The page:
Rallies in S.Africa to save the king of beasts

Mar 16, 2014 by Caroline Dumay
Thousand of protestors march to Parliament to have canned hunting banned as part of a global march for lions in Cape Town on March 15, 2015

Wildlife campaigners joined rallies around South Africa Saturday in an international push to protect the lion and save the king of beasts from being raised in cages for "canned hunting".

In Cape Town, South African archbishop and Nobel peace laureate Desmond Tutu gave his support to the rally with a prayer read by his daughter Mpho, calling for success in "saving all wildlife, but especially in this instance ."

"Save the " rallies are set to be held in cities around the world, but the focus is on South Africa, where the of lions raised in captivity is lucrative business.

Canned hunting involves releasing the lions into a confined area with no escape, and then allowing hunters to take home a lion head or skin as a memento from their kill.

"I don't believe in canned hunting. It shouldn't be hunting for trophies," said Madeleine Goetsch, 54, who joined around 3,000 people at a march in Johannesburg.

"There is a place for regular hunting but certainly not for near extinct species," she said.

One of the rally organisers, Drew Abrahamson, 43, a conservationist who works in tourism, told AFP that the process of canned hunting starts when cubs are taken away from their mothers to be tamed and allow tourists to pet them.

"Then when they become too dangerous, they enable them to grow, especially the males, and they release the mature males for the hunters," she explained.

Protesters take part in a march against canned hunting of lions in central London on March 15, 2014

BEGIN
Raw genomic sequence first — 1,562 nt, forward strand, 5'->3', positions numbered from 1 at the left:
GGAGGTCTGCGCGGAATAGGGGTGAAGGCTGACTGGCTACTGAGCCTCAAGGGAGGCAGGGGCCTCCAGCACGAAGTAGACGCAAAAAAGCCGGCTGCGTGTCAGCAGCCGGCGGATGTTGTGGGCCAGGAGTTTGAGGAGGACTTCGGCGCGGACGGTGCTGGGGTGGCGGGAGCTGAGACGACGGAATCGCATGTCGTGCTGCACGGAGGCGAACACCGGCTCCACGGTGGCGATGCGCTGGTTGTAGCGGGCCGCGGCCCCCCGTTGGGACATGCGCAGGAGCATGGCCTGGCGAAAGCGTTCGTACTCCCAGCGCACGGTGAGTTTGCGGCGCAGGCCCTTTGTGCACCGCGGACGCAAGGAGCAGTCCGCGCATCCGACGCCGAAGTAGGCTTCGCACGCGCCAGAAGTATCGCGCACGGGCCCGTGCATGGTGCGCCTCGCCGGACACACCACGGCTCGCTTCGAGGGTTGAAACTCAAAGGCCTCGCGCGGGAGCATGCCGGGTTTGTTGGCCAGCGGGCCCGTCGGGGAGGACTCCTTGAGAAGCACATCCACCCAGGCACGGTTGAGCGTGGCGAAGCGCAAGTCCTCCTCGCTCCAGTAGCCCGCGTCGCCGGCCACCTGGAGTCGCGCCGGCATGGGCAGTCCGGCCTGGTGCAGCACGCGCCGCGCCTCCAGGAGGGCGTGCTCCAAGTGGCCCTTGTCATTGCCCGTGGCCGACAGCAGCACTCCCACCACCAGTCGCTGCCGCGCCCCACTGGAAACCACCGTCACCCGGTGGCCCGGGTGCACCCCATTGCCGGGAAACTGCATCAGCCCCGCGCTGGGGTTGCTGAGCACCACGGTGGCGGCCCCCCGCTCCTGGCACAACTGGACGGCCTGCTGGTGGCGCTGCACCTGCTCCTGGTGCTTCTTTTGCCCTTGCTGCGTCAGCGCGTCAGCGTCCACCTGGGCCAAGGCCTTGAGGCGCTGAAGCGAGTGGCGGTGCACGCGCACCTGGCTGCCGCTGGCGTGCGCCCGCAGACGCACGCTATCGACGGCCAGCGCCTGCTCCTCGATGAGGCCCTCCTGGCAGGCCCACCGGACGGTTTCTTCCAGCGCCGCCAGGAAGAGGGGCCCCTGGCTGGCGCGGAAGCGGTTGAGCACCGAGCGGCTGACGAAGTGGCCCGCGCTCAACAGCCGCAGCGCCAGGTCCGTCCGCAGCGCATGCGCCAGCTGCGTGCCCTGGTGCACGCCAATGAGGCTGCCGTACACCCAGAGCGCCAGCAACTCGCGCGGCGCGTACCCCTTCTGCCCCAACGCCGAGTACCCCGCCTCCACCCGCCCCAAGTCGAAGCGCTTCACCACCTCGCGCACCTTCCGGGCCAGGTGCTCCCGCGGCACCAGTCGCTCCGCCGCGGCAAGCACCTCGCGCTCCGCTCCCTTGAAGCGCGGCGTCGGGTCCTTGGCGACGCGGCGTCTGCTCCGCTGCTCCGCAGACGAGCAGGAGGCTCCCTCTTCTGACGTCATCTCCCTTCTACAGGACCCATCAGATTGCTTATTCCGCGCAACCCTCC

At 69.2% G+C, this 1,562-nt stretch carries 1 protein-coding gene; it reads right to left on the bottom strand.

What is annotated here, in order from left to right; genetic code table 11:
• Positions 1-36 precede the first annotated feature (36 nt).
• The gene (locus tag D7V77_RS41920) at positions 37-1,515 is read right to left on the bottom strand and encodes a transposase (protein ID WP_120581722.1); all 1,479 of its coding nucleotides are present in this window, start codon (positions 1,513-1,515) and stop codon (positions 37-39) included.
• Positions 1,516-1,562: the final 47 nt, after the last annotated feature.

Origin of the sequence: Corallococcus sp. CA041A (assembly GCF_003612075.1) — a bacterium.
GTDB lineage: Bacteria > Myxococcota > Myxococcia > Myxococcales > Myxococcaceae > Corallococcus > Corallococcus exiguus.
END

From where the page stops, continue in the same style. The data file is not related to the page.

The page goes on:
"They can shoot at close range as the lions are tamed."

Hunting for wild animals is a big tourism draw in South Africa bringing in 1.24 billion rand (83 million euros, $115 million) in 2012, according to a study.

A foreign hunter pays more than $3,000 a day for the hunting, which requires a special permit, it said, with part of the fee slated for preservation.

The foreign hunters are mainly rich Americans (55 percent) and Europeans (40 percent), especially Germans, French, Poles, Finns, Austrians and Hungarians.

And the business of raising lions in captivity is increasing, according to a memorandum the campaigners presented to the South African government, the European Union and CITES, the international convention for the protection of wildlife.

A lion bred for commercial use is pictured on August 3, 2012 in Wolmaransstad, South Africa

Around 60 percent of the lions in South Africa—some 5,000 animals—live in cages to be sold to zoos or released for a few days into the designated area to become the target of hunters.

The caged lions are nearly three times more numerous than lions in the wild, according to the campaigners who are calling for the practice to be ended.

South Africa's association of professional hunters criticised the campaign saying it was confusing illegal hunts with forms that are legal and responsible and "have a positive impact" on wildlife preservation, it said.

Explore further: Lion numbers could improve with new sustainable hunting quotas

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